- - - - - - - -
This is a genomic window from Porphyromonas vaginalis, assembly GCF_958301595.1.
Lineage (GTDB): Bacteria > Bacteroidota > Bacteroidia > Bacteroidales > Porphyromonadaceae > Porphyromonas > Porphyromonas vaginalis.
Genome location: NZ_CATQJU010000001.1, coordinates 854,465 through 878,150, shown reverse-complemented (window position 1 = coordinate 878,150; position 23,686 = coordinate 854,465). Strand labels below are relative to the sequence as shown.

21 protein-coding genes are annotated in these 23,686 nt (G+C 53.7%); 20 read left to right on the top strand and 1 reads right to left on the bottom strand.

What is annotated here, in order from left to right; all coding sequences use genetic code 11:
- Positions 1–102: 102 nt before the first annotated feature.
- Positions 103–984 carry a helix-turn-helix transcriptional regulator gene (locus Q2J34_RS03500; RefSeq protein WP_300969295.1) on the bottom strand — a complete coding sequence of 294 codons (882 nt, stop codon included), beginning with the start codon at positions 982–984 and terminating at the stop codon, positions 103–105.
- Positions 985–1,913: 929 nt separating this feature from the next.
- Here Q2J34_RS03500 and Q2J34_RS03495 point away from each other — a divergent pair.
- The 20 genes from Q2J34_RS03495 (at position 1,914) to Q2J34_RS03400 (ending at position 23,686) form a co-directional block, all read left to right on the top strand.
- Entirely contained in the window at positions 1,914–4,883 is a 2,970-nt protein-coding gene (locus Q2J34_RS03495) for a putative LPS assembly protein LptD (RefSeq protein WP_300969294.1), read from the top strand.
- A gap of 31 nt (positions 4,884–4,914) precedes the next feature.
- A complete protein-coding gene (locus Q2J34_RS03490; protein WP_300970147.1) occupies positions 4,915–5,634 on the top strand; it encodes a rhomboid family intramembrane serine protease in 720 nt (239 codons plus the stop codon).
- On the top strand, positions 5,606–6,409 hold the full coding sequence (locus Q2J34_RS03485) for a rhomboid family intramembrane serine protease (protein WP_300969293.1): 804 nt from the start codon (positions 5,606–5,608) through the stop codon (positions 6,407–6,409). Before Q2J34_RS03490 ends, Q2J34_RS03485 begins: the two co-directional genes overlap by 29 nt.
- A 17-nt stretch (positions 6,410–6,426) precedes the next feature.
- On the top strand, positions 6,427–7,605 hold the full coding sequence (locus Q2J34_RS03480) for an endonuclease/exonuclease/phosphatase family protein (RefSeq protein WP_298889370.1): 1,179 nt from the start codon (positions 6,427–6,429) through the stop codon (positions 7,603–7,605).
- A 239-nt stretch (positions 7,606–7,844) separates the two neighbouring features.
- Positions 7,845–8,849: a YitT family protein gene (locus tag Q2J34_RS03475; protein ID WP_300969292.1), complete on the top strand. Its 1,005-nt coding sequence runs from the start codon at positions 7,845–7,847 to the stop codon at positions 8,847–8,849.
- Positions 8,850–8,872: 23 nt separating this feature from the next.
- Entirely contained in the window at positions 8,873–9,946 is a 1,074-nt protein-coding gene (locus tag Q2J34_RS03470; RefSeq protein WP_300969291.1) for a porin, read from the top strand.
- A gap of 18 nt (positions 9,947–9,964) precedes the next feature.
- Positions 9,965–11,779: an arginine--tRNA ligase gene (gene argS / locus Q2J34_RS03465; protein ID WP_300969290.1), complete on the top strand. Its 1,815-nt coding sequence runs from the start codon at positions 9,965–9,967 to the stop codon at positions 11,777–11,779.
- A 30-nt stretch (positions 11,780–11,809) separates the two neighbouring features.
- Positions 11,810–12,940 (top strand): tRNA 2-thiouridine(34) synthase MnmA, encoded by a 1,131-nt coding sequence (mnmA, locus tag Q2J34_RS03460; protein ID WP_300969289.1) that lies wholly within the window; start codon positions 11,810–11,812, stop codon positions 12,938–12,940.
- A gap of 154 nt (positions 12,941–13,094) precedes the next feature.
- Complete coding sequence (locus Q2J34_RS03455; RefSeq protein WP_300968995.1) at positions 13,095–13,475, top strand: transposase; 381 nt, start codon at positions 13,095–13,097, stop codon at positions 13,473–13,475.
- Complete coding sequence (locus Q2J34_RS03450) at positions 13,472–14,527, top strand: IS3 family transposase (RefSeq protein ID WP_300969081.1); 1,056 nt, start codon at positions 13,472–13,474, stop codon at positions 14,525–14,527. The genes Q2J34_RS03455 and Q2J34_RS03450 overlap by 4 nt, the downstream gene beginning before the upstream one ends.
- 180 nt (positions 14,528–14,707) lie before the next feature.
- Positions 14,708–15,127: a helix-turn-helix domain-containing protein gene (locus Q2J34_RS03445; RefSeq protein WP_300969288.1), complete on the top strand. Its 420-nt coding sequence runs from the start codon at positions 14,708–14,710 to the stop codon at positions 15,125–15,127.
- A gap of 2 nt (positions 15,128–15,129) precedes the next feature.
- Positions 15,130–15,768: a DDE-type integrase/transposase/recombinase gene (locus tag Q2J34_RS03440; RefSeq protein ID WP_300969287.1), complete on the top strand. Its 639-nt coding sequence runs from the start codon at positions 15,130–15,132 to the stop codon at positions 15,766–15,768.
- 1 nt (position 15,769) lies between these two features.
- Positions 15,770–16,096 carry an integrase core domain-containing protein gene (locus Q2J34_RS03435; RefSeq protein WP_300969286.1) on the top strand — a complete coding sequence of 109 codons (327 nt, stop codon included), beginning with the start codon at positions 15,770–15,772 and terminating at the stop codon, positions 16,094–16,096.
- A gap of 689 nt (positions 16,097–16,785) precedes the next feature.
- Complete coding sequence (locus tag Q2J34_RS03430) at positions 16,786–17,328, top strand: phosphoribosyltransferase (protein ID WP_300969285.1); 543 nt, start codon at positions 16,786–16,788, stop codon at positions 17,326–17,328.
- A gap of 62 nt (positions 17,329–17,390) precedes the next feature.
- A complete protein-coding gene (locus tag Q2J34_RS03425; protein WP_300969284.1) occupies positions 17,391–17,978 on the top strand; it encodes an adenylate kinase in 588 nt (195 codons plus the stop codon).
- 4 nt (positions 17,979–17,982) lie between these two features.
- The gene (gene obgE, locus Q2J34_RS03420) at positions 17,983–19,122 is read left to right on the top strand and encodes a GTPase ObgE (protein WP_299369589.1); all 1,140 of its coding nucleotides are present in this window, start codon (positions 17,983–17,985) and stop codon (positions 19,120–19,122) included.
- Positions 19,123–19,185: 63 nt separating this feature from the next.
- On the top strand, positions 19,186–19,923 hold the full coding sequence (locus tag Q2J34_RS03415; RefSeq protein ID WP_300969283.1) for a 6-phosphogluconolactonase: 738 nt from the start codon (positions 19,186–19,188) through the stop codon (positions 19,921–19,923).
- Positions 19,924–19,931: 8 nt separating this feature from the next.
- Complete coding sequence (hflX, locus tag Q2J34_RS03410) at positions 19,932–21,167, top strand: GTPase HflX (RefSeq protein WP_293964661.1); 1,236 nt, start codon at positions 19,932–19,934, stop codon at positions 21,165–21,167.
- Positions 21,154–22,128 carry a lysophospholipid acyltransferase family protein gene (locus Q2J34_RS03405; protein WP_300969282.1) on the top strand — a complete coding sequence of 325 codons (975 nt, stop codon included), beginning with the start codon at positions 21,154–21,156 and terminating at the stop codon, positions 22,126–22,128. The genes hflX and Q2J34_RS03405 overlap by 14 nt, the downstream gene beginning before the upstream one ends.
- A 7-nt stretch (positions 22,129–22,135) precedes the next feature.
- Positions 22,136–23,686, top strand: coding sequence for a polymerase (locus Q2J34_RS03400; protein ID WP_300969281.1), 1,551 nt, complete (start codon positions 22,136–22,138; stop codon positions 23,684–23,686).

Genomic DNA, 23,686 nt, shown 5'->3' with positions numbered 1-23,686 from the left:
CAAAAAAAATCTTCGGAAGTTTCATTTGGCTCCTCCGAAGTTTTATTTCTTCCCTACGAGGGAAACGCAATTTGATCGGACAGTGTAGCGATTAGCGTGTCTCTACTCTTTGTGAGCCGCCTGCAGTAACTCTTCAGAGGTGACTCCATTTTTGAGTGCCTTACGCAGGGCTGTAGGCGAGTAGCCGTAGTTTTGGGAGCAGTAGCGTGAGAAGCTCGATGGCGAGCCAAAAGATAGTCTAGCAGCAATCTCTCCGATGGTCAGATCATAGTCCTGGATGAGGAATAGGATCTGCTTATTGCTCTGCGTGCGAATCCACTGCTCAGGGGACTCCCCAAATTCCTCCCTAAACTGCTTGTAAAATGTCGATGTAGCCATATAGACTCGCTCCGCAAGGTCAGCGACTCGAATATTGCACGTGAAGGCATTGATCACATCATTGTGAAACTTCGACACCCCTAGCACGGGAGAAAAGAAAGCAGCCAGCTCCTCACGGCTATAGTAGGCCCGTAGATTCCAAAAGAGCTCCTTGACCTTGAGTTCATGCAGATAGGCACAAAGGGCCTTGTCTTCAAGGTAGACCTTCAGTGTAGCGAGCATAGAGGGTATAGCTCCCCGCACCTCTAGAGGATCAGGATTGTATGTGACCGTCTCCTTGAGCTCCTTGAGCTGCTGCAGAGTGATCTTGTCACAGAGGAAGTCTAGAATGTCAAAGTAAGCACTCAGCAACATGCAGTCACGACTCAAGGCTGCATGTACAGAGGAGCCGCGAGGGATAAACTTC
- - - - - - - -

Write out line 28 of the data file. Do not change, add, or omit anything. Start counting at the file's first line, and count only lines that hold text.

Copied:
- 180 nt (positions 14,528–14,707) lie before the next feature.